She belongs to me – property rights will prevail...

Evie is a near-perfect bioengineered human. In a broken-down future England where her kind has been outlawed, her 'husband' Matthew keeps her hidden. 

When her existence is revealed, she must take her chances on the dark and hostile streets, where more than one predator is on the hunt.

Fear makes her human... humans make her fear.

The Actuality is a gripping, atmospheric speculative thriller from a powerful new voice.


Evie is a bio-engineered android, designed to appear and behave as human-like as possible. She hasn't always been aware of the reality of her beginnings, but during the 40 years of her 'marriage' to her 'husband' Matthew she has come to understand that the memories she has been implanted with are not her own, and even though she may look like the woman Matthew lost so many years ago - Evelyn, his one true love - she is not, and can never be, her.

The ownership of such a marvel of science has been outlawed since the love affair with AI brought unexpected chaos years ago, and Evie's existence must be kept a closely guarded secret. A fact that has kept her confined to an 'ivory tower' apartment for her whole life. She longs to know what lies beyond this luxury prison, but must content herself with what she can hear from the walled garden high above London, and what she has read about the world in the books from Matthew's library.

When tragedy strikes and Evie's presence is discovered, she has to to leave the safety of her enforced sanctuary. The streets in the broken down society that she has never been allowed to be a part of are a shocking and dangerous place, and she must learn how to survive on her own, while keeping one step ahead of those who would dearly love to possess her.

It's time for Evie to learn some harsh lessons, and through them to finally understand who she really is and what she is capable of...

Actuality (noun): The state of existing in reality.

The Actuality is a cracking speculative thriller from debut author Paul Braddon. There are two, closely woven themes to this tale that feed into each other to make it a fast-paced, visceral thrill ride, with lashings of emotional and philosophical depth, that holds your full attention from the very first page to the last!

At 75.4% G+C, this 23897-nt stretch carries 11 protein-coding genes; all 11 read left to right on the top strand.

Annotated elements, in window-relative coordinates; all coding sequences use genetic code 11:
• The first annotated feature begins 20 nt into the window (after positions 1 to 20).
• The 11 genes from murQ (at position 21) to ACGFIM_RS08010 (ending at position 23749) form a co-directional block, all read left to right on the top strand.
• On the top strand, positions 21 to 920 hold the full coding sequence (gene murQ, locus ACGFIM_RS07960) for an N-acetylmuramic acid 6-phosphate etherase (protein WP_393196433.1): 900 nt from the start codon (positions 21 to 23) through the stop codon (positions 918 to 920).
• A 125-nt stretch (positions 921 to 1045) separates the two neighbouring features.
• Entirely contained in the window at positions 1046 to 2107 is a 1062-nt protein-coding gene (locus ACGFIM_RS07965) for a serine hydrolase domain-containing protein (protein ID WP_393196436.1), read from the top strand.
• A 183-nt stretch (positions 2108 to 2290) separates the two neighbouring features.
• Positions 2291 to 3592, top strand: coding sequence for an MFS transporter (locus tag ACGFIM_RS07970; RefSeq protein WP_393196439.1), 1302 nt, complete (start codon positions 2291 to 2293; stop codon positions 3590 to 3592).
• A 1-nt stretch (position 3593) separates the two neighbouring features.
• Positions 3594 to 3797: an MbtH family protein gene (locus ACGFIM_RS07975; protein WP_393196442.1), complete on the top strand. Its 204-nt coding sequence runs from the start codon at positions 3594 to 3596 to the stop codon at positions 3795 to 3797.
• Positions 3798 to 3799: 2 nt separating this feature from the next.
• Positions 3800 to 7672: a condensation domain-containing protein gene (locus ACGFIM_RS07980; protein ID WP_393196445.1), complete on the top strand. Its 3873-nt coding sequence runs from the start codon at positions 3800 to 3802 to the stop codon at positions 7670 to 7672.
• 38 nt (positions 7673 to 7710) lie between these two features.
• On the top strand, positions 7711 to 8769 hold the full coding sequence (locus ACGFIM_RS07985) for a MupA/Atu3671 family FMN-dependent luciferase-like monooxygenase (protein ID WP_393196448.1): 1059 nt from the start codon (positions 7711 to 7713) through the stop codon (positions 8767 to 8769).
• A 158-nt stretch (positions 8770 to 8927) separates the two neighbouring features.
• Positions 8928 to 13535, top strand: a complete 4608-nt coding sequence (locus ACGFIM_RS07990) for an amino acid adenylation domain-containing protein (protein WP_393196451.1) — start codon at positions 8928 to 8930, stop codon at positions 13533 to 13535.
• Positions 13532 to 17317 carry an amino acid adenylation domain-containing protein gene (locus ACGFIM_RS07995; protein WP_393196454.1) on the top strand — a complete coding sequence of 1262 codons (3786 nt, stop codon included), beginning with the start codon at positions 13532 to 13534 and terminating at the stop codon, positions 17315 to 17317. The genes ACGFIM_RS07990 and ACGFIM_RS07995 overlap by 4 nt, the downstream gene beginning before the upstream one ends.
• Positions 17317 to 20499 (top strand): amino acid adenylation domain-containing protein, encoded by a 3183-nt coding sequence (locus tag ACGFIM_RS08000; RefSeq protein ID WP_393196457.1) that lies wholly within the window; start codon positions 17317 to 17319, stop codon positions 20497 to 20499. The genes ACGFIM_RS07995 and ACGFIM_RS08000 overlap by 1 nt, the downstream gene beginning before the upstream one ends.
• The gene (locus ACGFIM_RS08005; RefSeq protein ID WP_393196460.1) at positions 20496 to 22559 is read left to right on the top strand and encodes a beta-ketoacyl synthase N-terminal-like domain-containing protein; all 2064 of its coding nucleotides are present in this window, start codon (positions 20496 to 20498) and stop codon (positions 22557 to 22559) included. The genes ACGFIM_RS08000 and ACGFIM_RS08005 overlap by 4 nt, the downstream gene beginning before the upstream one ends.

The first is the setting in a dystopian world that, while reminiscent of a Philip K. Dick scenario, at no time feels like a near future that is beyond the realms of possibility if we continue down the paths we are travelling. Society has broken down as the result of climate change and pollution, and an ill-judged pursuit of AI as a solution to all our ills has brought consequences that have had ramifications for everyone. While the infrastructure crumbles, a gulf has opened up between the rich and the poor, breeding discontent and violence on the streets, and a deep suspicion of technology. Peril abounds where Evie must now venture, and for someone like her it is almost impossible to know who she can trust - something she learns to her cost. 

"And is she... like you too?"
"If you cannot tell," Evie replies slowly, "then does it really matter?"

The second is the beautifully judged way Braddon threads the exploration of what it means to be human throughout the story, comparing and contrasting Evie and the fellow cybernetic characters she meets, with each other and the mortal players that they encounter. Evie is sure she knows who and what she is at the beginning of this tale, but she undergoes an intriguing transformation, going beyond what she has been programmed to think and feel into the realms of genuine self-awareness, encompassing all that it means to become authentically human, as she is forced to confront the light and dark of humankind. The story also delves into the nature of consciousness, class, and ethics in an intriguing way through the bio-engineered characters, which I found fascinating to ponder upon too.